Peter Hitchens

The golden age of the grammar schools

The golden age of the grammar schools
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Some lucky parents have already solved their school and university problems. They have managed to insert their young into state grammar schools. If all goes according to plan, they will need to pay no gigantic fees, their sons and daughters will be educated to what at least looks like a high standard, in orderly classrooms — and an increasingly anti-middle-class Oxbridge will not be prejudiced against them when they apply. I envy them, having myself spent the GDP of a small Latin American country on private education over the past three decades, with variable results. But I also increasingly wish it were not so.

The anachronistic existence of a tiny rump of surviving academically selective state secondary schools, mostly in well-off areas in commuter range of big cities, seems to squash the argument for restoring such schools to the whole country. These places are beyond doubt indefensible fortresses of privilege. This is not their fault, or the fault of parents, teachers or heads. It is the fault of a national comprehensive school system which has made good state education rare. And by making it rare, it has encouraged the middle class to spend heavily on obtaining it. Who can doubt that money and clout, coaching and prep schools, make it easier for the well-off to get their children into these grammars? Most of the better comprehensives are also open to privilege, usually through the famous house-price premium in the better catchment areas, which has made education into a game of homes. Nobody seems to mind this, as alleged comprehensives are strangely uncontroversial, despite their decades of failure and mediocrity.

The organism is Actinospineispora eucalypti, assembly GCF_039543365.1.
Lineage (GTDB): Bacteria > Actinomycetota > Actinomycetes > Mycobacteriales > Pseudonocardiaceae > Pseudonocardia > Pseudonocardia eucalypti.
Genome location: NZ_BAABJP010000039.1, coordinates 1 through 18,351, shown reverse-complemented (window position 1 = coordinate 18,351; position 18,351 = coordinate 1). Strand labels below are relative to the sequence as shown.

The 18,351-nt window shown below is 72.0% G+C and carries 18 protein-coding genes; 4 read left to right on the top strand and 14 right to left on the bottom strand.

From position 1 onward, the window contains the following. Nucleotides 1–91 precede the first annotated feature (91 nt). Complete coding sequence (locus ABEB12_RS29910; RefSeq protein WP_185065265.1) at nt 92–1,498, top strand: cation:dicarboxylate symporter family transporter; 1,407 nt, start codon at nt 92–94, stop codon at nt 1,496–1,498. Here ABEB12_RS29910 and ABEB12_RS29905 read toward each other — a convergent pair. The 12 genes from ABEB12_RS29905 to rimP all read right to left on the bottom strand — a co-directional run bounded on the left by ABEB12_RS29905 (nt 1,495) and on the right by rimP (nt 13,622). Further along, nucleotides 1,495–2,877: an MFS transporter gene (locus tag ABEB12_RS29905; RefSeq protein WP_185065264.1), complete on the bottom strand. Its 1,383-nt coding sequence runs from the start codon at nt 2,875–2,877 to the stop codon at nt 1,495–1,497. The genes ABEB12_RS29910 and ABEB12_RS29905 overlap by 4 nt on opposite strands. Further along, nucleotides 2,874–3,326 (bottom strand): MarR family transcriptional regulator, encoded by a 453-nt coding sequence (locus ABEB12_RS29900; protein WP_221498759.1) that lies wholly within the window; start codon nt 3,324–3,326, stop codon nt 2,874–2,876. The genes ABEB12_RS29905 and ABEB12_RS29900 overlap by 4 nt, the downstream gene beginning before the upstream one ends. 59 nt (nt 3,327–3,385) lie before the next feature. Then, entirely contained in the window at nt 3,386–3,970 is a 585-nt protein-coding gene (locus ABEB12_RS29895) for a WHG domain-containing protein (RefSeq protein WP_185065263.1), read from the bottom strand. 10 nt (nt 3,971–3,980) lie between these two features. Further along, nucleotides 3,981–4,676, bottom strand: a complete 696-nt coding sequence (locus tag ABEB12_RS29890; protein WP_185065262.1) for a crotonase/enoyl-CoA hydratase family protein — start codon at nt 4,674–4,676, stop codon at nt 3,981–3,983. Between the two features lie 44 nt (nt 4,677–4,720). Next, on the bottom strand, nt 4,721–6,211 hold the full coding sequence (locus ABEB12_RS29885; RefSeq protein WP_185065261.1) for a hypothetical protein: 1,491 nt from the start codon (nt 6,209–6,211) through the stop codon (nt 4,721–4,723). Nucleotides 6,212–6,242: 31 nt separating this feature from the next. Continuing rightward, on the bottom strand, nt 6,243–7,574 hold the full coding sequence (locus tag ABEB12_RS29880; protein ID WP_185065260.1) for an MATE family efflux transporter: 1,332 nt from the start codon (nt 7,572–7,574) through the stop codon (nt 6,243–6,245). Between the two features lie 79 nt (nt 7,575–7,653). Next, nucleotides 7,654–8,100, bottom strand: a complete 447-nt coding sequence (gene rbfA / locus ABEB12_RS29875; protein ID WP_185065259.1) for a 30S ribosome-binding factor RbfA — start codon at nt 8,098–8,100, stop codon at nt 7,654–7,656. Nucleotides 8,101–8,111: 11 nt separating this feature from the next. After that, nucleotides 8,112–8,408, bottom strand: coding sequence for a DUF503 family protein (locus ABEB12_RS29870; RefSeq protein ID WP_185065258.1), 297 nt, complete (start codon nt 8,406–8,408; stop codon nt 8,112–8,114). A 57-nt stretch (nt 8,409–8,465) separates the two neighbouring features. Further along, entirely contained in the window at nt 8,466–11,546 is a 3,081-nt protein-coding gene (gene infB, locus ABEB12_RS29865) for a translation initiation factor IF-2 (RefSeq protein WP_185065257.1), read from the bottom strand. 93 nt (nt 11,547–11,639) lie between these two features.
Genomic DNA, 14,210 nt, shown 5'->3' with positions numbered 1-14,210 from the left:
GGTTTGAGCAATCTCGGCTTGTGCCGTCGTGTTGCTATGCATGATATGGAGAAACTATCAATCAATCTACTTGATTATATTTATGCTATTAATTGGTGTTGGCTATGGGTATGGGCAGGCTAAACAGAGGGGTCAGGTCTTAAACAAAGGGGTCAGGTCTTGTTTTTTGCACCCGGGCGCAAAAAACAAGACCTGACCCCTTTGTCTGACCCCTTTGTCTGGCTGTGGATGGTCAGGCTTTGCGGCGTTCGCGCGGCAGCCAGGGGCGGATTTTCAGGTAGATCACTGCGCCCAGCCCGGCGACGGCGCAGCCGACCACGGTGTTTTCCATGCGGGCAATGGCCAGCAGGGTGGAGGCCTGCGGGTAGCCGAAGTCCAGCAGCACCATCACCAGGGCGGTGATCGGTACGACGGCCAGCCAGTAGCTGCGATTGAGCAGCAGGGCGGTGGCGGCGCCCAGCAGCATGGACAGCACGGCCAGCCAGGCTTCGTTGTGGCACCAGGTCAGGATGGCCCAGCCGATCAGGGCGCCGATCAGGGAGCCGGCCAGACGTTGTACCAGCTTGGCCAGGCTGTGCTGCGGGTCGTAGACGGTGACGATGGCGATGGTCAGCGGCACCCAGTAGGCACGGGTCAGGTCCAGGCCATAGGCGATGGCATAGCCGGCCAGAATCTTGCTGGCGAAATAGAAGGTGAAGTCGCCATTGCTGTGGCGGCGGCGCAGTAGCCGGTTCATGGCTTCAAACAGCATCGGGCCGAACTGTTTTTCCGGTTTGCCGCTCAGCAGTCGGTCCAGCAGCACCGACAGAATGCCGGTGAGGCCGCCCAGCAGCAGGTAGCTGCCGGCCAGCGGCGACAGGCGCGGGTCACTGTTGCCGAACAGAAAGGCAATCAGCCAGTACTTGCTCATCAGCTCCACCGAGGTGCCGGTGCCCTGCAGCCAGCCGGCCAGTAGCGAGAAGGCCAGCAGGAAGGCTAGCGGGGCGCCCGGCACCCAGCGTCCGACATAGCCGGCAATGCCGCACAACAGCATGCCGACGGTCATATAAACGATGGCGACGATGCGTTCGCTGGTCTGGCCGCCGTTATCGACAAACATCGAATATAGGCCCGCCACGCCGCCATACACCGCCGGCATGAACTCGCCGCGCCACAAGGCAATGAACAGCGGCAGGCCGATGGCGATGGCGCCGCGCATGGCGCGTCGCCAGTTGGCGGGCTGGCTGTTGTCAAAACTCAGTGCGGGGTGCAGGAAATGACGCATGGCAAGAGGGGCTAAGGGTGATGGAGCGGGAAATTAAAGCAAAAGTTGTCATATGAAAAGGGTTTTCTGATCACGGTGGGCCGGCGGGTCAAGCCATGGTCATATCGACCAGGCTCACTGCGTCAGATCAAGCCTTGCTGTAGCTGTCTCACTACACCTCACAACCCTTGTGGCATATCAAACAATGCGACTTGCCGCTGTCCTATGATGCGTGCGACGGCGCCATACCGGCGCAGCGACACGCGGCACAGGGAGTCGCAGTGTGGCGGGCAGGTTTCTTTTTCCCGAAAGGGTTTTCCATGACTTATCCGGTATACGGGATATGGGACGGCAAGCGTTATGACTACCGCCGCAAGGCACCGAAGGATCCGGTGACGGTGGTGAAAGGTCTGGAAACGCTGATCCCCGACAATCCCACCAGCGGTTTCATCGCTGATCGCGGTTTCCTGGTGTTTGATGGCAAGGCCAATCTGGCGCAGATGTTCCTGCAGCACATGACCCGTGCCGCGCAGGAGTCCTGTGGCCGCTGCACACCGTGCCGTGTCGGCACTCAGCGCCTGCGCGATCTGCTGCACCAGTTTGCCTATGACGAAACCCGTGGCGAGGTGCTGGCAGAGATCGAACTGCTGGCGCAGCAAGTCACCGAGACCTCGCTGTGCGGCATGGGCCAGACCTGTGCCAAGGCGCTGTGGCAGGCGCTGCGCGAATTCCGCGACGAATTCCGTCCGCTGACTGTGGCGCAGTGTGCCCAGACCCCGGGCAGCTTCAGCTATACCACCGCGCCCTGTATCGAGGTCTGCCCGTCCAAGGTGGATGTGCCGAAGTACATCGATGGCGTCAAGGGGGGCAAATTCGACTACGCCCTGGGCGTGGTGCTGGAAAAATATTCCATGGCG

But left-wing liberals, especially well-off ones, have a lingering vestigial hatred of grammar schools, which offer a different kind of equality from the one they claim to want. So the opponents of selection by ability say that the grammar schools of Kent and Buckinghamshire tell us all we need to know about this form of education — that it is unfair and that its claims of social mobility are bogus.

What you really need to beat this argument is the buried history of the day before yesterday, the story nobody now knows about the great storming success of state grammar schools and their vanished allies, the direct grant schools of England and the grant-aided schools of Scotland. These rather wonderful places nurtured talents as diverse as Alan Bennett, the late Alan Rickman and Admiral Lord West. They conquered Oxbridge and the professions, and were on the verge of elbowing aside the great public schools when, in a few brief years of destruction, they were wiped from the map.

Grammar schools were creating a new elite, more open to all the talents than before. Their standards were higher than those of any British secondary schools today, private or state: the whole examination system had to be devalued to cope with their disappearance. This was the forgotten age of the ‘brain drain’, when the USA sought British scientists, educated to a higher level than its own comprehensive high schools could attain, and when a set of English A-levels was widely believed to be the equal of an American college degree.